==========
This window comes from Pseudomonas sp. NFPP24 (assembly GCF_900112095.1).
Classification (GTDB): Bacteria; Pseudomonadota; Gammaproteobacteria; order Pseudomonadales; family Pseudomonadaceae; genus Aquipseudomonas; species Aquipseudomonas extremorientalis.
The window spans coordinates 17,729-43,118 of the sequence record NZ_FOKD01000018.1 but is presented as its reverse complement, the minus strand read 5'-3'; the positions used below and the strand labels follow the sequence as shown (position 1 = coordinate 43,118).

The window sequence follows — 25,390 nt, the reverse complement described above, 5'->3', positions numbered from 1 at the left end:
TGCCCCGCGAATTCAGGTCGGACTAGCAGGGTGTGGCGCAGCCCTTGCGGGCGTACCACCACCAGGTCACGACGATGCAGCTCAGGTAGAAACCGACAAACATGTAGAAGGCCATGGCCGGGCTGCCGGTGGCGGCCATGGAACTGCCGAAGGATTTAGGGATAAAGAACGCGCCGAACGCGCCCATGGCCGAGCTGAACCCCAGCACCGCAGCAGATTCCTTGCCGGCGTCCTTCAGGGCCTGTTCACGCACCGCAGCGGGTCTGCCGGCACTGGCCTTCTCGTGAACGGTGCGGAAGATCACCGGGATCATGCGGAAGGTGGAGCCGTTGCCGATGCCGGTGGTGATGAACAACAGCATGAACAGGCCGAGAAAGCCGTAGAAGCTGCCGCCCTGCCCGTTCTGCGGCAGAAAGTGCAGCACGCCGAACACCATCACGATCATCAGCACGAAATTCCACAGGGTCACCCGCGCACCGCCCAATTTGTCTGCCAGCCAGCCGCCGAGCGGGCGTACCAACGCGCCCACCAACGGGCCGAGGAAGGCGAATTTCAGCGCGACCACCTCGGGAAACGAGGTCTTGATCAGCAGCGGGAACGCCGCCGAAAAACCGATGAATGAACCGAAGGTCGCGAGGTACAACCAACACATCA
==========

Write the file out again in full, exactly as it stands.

This window comes from Pseudomonas sp. NFPP24 (assembly GCF_900112095.1).
Classification (GTDB): Bacteria; Pseudomonadota; Gammaproteobacteria; order Pseudomonadales; family Pseudomonadaceae; genus Aquipseudomonas; species Aquipseudomonas extremorientalis.
The window spans coordinates 17,729-43,118 of the sequence record NZ_FOKD01000018.1 but is presented as its reverse complement, the minus strand read 5'-3'; the positions used below and the strand labels follow the sequence as shown (position 1 = coordinate 43,118).

The window sequence follows — 25,390 nt, the reverse complement described above, 5'->3', positions numbered from 1 at the left end:
TGCCCCGCGAATTCAGGTCGGACTAGCAGGGTGTGGCGCAGCCCTTGCGGGCGTACCACCACCAGGTCACGACGATGCAGCTCAGGTAGAAACCGACAAACATGTAGAAGGCCATGGCCGGGCTGCCGGTGGCGGCCATGGAACTGCCGAAGGATTTAGGGATAAAGAACGCGCCGAACGCGCCCATGGCCGAGCTGAACCCCAGCACCGCAGCAGATTCCTTGCCGGCGTCCTTCAGGGCCTGTTCACGCACCGCAGCGGGTCTGCCGGCACTGGCCTTCTCGTGAACGGTGCGGAAGATCACCGGGATCATGCGGAAGGTGGAGCCGTTGCCGATGCCGGTGGTGATGAACAACAGCATGAACAGGCCGAGAAAGCCGTAGAAGCTGCCGCCCTGCCCGTTCTGCGGCAGAAAGTGCAGCACGCCGAACACCATCACGATCATCAGCACGAAATTCCACAGGGTCACCCGCGCACCGCCCAATTTGTCTGCCAGCCAGCCGCCGAGCGGGCGTACCAACGCGCCCACCAACGGGCCGAGGAAGGCGAATTTCAGCGCGACCACCTCGGGAAACGAGGTCTTGATCAGCAGCGGGAACGCCGCCGAAAAACCGATGAATGAACCGAAGGTCGCGAGGTACAACCAACACATCA